No, it's removed from core OpenGL 3.1+. The only reason fixed-function stuff is still around is because first and foremost AMD and NVIDIA implement GL_ARB_compatibility. And there is no lighting whatsoever in shaders - you can implement shading models using shaders but with the fixed-function pipeline gone, all the built-in GLSL state for fixed light sources is gone.
Maybe deprecated but the system contains lighting and via shading.
Fixed-function support for selection is gone as well. You can either implement it using shaders or do picking directly on the scene contents using ray-casting.
Input for picking aka selection, etc...
You realize that these may not even be implemented on any system, right? Also, there is no guarantee that what's important to most applications, i.e. the application layer, is actually implemented on the system you're targeting. Also OpenSL ES is what is is: a standard for embedded systems which is probably not available on any desktop system. You seem to neglect that these are specifications, not software, like many people do.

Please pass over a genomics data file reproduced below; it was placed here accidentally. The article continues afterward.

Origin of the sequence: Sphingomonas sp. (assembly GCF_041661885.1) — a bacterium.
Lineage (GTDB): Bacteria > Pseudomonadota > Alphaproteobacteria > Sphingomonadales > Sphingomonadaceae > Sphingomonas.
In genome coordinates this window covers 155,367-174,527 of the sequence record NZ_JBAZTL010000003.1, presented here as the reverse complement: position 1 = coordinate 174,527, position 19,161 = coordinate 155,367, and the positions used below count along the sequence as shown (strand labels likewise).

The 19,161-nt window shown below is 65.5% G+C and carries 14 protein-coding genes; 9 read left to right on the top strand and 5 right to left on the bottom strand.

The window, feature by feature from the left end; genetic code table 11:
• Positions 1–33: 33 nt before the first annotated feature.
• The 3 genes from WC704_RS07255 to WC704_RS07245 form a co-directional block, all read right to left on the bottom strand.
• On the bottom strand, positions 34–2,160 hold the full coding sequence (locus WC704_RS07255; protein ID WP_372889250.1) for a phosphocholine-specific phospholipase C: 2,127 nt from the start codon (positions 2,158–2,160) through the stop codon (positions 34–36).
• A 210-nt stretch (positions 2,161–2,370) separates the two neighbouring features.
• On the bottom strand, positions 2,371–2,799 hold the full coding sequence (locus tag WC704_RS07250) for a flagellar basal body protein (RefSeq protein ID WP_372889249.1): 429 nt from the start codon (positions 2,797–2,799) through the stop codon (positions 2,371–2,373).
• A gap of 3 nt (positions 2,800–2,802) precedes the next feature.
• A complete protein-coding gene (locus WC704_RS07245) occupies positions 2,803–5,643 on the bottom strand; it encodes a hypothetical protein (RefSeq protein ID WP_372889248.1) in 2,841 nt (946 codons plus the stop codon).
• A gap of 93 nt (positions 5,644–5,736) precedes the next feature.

Ah there now you did get my typo on that one thanks, meant OpenMax AL and Open ES for providing audio playback.
Memory stacks? You mean matrix stacks. BTW, matrix stacks are gone, just like glTranslate, glRotate, glScale and all the stuff related to and layered on it. So yes, I will say it - again: OpenGL doesn't include any functions for doing linear algebra anymore. Welcome to OpenGL 3.1+ and Direct3D 10.
OpenGL handles those things in the background on the memory stacks yes there is matrix pushing and popping and math going on in the background, such as matrix math, and yes the code for the operations is online to perform the same tasks, glTranslate, glRotate, glScale, etc. So don't say it doesn't include it already it handles it in the function blocks and the function names makes it look pretty.
Assimilation in terms of wising up and actually doing research is a good thing. The Borg aren't always wrong.
Ok I got it, the resistence is futile.
Edit: Holy moly, I didn't even read this one before.
The N64 was released 4 years after OpenGL 1.0 ...
Now look at the dates, now look at the Nintendo 64 chip presentation video, and SGI's hardware phases and leading to eventual release of OpenGL and why.